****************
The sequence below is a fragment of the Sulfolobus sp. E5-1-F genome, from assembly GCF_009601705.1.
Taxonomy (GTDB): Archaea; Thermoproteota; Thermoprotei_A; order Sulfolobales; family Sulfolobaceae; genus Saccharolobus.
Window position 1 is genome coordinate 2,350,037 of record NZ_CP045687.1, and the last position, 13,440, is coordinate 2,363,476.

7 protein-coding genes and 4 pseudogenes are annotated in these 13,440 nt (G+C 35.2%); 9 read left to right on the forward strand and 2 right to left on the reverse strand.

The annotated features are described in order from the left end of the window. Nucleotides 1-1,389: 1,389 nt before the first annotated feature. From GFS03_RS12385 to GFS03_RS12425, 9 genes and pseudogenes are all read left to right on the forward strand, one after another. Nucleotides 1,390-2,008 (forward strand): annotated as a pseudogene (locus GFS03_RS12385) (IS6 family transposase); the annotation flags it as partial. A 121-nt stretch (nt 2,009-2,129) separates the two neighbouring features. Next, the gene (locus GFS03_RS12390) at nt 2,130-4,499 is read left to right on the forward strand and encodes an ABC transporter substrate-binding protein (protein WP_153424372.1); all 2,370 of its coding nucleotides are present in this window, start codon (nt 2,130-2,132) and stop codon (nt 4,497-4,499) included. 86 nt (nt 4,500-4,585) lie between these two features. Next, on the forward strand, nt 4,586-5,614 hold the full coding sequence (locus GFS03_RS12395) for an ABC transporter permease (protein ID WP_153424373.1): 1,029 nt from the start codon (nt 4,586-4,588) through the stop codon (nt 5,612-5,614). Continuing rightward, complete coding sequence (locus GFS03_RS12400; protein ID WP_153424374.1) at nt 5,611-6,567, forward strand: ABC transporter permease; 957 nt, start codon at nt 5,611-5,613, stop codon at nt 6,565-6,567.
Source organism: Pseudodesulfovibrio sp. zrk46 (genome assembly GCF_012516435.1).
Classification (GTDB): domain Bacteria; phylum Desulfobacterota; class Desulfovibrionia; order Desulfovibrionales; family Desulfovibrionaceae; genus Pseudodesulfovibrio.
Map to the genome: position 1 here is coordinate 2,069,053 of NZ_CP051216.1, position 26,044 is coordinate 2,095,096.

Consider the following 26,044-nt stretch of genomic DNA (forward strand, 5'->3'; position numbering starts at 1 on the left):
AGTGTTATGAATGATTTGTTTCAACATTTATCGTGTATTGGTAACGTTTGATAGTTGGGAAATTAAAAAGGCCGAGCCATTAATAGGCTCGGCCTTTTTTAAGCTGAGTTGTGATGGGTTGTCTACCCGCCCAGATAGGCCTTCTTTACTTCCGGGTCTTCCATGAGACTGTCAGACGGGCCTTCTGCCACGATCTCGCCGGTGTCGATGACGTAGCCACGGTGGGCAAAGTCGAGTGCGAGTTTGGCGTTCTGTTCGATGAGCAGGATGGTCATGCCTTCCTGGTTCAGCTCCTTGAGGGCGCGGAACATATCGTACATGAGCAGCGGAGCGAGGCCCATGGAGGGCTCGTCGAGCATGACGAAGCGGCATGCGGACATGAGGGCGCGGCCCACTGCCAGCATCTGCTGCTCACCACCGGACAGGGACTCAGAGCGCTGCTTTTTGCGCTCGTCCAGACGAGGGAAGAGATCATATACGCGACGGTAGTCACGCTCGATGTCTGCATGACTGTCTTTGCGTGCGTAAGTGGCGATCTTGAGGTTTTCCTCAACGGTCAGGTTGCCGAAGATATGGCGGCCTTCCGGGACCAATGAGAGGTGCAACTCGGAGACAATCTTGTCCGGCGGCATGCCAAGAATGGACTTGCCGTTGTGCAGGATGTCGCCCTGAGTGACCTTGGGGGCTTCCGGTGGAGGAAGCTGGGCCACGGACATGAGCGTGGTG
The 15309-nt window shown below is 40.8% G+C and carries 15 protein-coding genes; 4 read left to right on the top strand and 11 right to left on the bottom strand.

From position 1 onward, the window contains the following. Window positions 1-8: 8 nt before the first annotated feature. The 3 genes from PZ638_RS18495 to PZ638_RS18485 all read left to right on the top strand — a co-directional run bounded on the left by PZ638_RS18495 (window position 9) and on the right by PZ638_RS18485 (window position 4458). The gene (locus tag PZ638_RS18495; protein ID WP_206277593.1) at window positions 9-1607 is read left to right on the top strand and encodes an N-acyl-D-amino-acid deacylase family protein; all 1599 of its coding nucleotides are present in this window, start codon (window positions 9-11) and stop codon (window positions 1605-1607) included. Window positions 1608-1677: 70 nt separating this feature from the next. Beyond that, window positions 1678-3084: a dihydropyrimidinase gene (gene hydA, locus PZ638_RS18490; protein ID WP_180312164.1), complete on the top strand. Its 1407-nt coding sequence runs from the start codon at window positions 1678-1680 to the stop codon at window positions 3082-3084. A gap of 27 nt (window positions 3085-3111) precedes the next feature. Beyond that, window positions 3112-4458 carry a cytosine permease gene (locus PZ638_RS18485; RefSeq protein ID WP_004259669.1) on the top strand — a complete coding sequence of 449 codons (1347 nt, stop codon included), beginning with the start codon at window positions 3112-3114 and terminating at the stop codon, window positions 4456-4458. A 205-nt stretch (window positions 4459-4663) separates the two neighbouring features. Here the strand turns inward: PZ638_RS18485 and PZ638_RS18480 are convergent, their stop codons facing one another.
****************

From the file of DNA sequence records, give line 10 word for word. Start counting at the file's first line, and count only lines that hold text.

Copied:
AGTGTTATGAATGATTTGTTTCAACATTTATCGTGTATTGGTAACGTTTGATAGTTGGGAAATTAAAAAGGCCGAGCCATTAATAGGCTCGGCCTTTTTTAAGCTGAGTTGTGATGGGTTGTCTACCCGCCCAGATAGGCCTTCTTTACTTCCGGGTCTTCCATGAGACTGTCAGACGGGCCTTCTGCCACGATCTCGCCGGTGTCGATGACGTAGCCACGGTGGGCAAAGTCGAGTGCGAGTTTGGCGTTCTGTTCGATGAGCAGGATGGTCATGCCTTCCTGGTTCAGCTCCTTGAGGGCGCGGAACATATCGTACATGAGCAGCGGAGCGAGGCCCATGGAGGGCTCGTCGAGCATGACGAAGCGGCATGCGGACATGAGGGCGCGGCCCACTGCCAGCATCTGCTGCTCACCACCGGACAGGGACTCAGAGCGCTGCTTTTTGCGCTCGTCCAGACGAGGGAAGAGATCATATACGCGACGGTAGTCACGCTCGATGTCTGCATGACTGTCTTTGCGTGCGTAAGTGGCGATCTTGAGGTTTTCCTCAACGGTCAGGTTGCCGAAGATATGGCGGCCTTCCGGGACCAATGAGAGGTGCAACTCGGAGACAATCTTGTCCGGCGGCATGCCAAGAATGGACTTGCCGTTGTGCAGGATGTCGCCCTGAGTGACCTTGGGGGCTTCCGGTGGAGGAAGCTGGGCCACGGACATGAGCGTGGTG